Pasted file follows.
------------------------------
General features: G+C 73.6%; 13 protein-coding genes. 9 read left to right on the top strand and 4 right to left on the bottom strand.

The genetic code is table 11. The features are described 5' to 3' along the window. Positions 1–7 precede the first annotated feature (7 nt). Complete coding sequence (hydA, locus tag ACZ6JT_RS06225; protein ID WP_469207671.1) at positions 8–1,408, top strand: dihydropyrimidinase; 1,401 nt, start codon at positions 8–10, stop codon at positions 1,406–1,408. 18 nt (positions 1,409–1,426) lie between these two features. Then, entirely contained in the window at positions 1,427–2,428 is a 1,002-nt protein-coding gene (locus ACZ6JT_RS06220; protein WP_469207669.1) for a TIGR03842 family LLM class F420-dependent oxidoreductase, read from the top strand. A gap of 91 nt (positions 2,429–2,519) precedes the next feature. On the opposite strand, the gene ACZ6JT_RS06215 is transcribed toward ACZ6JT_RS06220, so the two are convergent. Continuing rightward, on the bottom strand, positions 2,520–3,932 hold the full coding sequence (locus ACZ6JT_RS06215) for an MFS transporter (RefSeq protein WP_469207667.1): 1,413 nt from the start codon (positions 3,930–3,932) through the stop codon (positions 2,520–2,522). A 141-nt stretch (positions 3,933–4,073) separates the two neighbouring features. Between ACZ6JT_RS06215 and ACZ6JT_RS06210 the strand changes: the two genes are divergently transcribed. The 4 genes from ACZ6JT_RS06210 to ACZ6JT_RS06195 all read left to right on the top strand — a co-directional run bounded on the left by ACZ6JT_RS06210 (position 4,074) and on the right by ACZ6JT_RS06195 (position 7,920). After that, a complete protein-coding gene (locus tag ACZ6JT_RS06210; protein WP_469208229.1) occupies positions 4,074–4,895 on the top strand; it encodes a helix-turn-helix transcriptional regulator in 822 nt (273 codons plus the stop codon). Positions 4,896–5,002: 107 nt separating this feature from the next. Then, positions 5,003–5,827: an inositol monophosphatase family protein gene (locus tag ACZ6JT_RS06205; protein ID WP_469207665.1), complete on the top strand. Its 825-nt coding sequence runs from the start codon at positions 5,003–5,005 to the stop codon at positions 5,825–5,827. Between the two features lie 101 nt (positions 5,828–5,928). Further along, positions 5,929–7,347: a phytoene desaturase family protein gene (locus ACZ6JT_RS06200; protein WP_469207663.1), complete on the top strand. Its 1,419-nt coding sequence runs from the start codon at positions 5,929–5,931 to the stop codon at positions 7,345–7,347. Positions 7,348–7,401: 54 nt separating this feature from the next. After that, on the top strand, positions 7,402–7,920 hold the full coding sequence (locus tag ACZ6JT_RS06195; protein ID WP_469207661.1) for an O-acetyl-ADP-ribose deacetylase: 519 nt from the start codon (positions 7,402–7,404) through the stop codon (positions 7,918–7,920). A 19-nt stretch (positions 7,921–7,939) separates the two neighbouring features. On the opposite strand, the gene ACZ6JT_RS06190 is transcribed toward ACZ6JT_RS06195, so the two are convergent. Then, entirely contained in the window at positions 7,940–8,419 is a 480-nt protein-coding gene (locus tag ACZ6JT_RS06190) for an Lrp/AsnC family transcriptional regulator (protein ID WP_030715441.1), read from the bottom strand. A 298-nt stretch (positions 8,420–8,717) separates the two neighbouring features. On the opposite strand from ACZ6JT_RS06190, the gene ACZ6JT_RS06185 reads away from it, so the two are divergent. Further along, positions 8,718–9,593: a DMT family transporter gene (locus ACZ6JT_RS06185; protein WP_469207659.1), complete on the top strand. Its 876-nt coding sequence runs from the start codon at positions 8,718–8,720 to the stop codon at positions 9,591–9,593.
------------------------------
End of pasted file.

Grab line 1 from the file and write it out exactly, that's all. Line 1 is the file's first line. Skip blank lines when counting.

General features: G+C 73.6%; 13 protein-coding genes. 9 read left to right on the top strand and 4 right to left on the bottom strand.